Blurry... because we were running from bugs!

Princess Pebbles enjoying the motor-cruise from Calabash Bay Thompson Bay.

Hanging out in the dinghy, waiting for Leanne

We visited Gordon’s Beach with the car rental.  It was pretty, but inaccessible by boat, which we didn’t like. And, there was LOTS of seaweed at the bottom, which made Leanne run out of the water quicker than you can say, “crab!”.

Blurry... because we were running from bugs!
We passed by and stopped for a couple of sheep (we think they are sheep). They were very vocal!
Hanging out in the dinghy, waiting for Leanne
Lunch at Lighthouse Point restaurant, by Flying Fish Marina. It was, um, alright — but the stunning views and good company made up for it.
Blurry... because we were running from bugs!
A very prominent sign at the Dean’s Blue Hole — it’s a deep hole, don’t do silly things.
Hanging out in the dinghy, waiting for Leanne
This is the Dean’s Blue hole. Leanne swam, Kevin did not — and it turns out there were jellyfish!
Blurry... because we were running from bugs!

The dinghy dock at Thompson Bay where garbage is free to leave in the designated spot. A nice treat after paying $2 a bag in Georgetown.

Hanging out in the dinghy, waiting for Leanne
This is the Long Island Petroleum fuel dock. The channel isn’t marked, and things looked very shallow (and rocky).
Blurry... because we were running from bugs!
A very nice, hidden beach (23.352242, -75.158275). The trail entrance can be had to spot (23.354031, -75.156728).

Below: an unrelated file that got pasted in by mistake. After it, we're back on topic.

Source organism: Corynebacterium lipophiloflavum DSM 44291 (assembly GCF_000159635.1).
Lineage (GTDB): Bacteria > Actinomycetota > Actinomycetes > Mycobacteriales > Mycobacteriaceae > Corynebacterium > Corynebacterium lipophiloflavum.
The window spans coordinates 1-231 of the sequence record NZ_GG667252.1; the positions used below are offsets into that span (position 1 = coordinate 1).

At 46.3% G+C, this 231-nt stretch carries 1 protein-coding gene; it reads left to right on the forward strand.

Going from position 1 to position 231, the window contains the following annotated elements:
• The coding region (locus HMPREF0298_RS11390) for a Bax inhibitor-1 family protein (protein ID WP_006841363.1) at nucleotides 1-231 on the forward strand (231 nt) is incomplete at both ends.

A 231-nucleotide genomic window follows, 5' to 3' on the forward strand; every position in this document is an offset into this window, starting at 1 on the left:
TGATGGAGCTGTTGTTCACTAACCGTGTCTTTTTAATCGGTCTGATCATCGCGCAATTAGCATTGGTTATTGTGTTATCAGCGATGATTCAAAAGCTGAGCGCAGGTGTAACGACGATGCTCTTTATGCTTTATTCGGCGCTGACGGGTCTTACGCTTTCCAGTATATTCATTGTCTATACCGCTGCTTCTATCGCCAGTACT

Hanging out in the dinghy, waiting for Leanne

The Tiny’s Hurricane Hole resort is very cute. The chicken wings were pretty good, but the fries were absolutely horrible!

(Oops) Our Windlass Did it Again!

SV Seamlessly anchored by Treasure Cay, Bahamas

What happens when a stripper gets too close to a gypsy? The chain pipe gets all bent out of shape!

Yes, we came up with that joke all on our own — even though we didn’t feel like laughing at the time.

A year ago, almost to the day, we ended our Bahamas trip through Eleuthera after our windlass, the anchor winch, jammed up and caused quite a bit of damage. We quickly identified the problem at the time, which was that the chain was piling up below the windlass, eventually creating a jam at the windlass. We hired a company in Fort Lauderdale to fix the damage and remount the windlass.

The feedback we’ve been getting is that the work was not done correctly, allowing the windlass to sink into the fairing material. Fairing material is used to smooth out uneven surfaces before painting. It is a relatively soft material and shouldn’t be used to provide strength to a mounting surface. Since the walls of the drilled holes were not protected, water was able to penetrate the base itself, causing rot, further softening the base.

The company neglected to seal the fiberglass core during the installation of our JetThruster system as well, but thankfully we caught that before water penetrated the hull itself. Fleming Marine Composites fixed the thruster holes, but that’s another story.

The movement of the windlass and movement in the chain pipe eventually resulted in the chain stripper hitting the gypsy on the winch and causing a big hot mess.

So, here we are, working out all the options we have. Dealing with constant change is just part of this lifestyle.

The Two Explorkers 2020-03-30T09:06:20+00:00